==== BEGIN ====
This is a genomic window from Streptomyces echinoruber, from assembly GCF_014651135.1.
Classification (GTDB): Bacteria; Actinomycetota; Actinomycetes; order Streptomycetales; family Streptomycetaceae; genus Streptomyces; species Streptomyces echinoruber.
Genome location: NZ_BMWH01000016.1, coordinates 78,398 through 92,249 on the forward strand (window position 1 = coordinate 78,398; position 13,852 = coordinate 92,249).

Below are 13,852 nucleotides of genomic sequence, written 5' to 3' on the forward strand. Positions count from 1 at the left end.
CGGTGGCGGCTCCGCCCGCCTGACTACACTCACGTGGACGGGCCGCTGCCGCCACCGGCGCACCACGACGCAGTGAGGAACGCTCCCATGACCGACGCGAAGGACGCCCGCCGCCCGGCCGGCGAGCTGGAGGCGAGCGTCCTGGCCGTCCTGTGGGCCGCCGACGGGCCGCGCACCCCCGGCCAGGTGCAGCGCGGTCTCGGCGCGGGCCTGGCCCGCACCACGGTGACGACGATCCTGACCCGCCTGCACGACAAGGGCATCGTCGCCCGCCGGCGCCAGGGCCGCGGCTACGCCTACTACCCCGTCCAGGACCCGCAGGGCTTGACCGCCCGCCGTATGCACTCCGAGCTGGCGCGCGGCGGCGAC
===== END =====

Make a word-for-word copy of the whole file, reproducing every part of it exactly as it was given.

This is a genomic window from Streptomyces echinoruber, from assembly GCF_014651135.1.
Classification (GTDB): Bacteria; Actinomycetota; Actinomycetes; order Streptomycetales; family Streptomycetaceae; genus Streptomyces; species Streptomyces echinoruber.
Genome location: NZ_BMWH01000016.1, coordinates 78,398 through 92,249 on the forward strand (window position 1 = coordinate 78,398; position 13,852 = coordinate 92,249).

Below are 13,852 nucleotides of genomic sequence, written 5' to 3' on the forward strand. Positions count from 1 at the left end.
CGGTGGCGGCTCCGCCCGCCTGACTACACTCACGTGGACGGGCCGCTGCCGCCACCGGCGCACCACGACGCAGTGAGGAACGCTCCCATGACCGACGCGAAGGACGCCCGCCGCCCGGCCGGCGAGCTGGAGGCGAGCGTCCTGGCCGTCCTGTGGGCCGCCGACGGGCCGCGCACCCCCGGCCAGGTGCAGCGCGGTCTCGGCGCGGGCCTGGCCCGCACCACGGTGACGACGATCCTGACCCGCCTGCACGACAAGGGCATCGTCGCCCGCCGGCGCCAGGGCCGCGGCTACGCCTACTACCCCGTCCAGGACCCGCAGGGCTTGACCGCCCGCCGTATGCACTCCGAGCTGGCGCGCGGCGGCGAC